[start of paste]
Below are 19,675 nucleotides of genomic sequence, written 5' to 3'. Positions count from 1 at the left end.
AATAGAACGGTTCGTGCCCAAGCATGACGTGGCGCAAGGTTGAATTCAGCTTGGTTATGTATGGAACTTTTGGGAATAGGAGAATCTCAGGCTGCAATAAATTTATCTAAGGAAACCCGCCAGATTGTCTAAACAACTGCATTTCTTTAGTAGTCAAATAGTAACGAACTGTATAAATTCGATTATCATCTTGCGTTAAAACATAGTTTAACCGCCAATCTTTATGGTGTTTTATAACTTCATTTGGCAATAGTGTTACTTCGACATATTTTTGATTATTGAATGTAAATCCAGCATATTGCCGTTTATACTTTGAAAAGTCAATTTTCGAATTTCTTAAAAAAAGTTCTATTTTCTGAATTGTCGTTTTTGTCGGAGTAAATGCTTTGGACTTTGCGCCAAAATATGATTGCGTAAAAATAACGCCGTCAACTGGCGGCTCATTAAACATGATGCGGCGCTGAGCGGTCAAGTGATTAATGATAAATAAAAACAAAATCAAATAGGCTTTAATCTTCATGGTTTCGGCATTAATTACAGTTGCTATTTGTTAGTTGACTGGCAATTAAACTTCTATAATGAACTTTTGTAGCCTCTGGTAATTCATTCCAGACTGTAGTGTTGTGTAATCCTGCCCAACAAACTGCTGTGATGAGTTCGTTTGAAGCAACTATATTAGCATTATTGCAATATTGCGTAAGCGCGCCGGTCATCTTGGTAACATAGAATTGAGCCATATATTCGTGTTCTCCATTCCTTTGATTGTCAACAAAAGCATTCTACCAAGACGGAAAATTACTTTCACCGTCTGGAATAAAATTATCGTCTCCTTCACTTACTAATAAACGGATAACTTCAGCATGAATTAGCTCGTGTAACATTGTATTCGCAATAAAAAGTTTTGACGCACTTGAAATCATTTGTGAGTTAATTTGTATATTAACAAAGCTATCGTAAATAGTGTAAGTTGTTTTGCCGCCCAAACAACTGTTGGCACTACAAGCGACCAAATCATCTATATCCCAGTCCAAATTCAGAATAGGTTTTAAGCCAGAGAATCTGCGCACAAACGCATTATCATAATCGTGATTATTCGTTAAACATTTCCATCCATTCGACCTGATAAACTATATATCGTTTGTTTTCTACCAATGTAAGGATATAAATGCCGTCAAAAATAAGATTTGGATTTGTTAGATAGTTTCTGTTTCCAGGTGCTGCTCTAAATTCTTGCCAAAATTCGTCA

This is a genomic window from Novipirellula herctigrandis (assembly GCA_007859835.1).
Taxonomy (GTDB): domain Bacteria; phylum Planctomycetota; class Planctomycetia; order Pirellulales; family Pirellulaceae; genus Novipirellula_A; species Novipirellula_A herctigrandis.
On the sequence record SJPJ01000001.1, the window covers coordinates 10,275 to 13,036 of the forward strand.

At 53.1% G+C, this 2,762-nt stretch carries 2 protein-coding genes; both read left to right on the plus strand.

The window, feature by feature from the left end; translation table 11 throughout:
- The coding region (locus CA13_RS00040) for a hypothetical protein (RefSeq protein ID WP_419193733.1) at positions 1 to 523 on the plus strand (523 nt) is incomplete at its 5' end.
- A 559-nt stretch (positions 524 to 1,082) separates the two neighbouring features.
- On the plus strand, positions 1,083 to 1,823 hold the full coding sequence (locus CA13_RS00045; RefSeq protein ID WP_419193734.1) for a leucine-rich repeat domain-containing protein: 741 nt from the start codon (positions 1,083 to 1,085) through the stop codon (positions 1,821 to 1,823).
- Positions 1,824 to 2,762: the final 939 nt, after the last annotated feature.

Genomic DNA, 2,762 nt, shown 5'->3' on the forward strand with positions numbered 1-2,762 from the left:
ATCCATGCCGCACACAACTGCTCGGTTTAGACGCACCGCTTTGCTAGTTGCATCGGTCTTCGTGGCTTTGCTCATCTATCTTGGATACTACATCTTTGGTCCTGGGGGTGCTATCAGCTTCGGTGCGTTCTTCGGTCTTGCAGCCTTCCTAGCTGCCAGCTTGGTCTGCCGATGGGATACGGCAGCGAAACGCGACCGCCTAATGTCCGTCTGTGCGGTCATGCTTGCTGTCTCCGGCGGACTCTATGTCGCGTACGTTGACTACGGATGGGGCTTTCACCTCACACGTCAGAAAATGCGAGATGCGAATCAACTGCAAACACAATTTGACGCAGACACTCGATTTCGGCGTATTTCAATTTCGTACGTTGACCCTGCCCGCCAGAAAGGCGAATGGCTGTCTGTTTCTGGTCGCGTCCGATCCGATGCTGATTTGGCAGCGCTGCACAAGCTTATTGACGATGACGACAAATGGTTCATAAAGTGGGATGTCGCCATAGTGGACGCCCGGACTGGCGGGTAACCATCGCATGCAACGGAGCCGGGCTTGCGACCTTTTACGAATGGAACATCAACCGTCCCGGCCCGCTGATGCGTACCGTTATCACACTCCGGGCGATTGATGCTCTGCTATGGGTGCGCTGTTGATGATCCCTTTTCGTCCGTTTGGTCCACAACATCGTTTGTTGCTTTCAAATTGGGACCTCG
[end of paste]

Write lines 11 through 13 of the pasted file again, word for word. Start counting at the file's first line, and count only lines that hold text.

- Positions 1,824 to 2,762: the final 939 nt, after the last annotated feature.

Genomic DNA, 2,762 nt, shown 5'->3' on the forward strand with positions numbered 1-2,762 from the left:
ATCCATGCCGCACACAACTGCTCGGTTTAGACGCACCGCTTTGCTAGTTGCATCGGTCTTCGTGGCTTTGCTCATCTATCTTGGATACTACATCTTTGGTCCTGGGGGTGCTATCAGCTTCGGTGCGTTCTTCGGTCTTGCAGCCTTCCTAGCTGCCAGCTTGGTCTGCCGATGGGATACGGCAGCGAAACGCGACCGCCTAATGTCCGTCTGTGCGGTCATGCTTGCTGTCTCCGGCGGACTCTATGTCGCGTACGTTGACTACGGATGGGGCTTTCACCTCACACGTCAGAAAATGCGAGATGCGAATCAACTGCAAACACAATTTGACGCAGACACTCGATTTCGGCGTATTTCAATTTCGTACGTTGACCCTGCCCGCCAGAAAGGCGAATGGCTGTCTGTTTCTGGTCGCGTCCGATCCGATGCTGATTTGGCAGCGCTGCACAAGCTTATTGACGATGACGACAAATGGTTCATAAAGTGGGATGTCGCCATAGTGGACGCCCGGACTGGCGGGTAACCATCGCATGCAACGGAGCCGGGCTTGCGACCTTTTACGAATGGAACATCAACCGTCCCGGCCCGCTGATGCGTACCGTTATCACACTCCGGGCGATTGATGCTCTGCTATGGGTGCGCTGTTGATGATCCCTTTTCGTCCGTTTGGTCCACAACATCGTTTGTTGCTTTCAAATTGGGACCTCG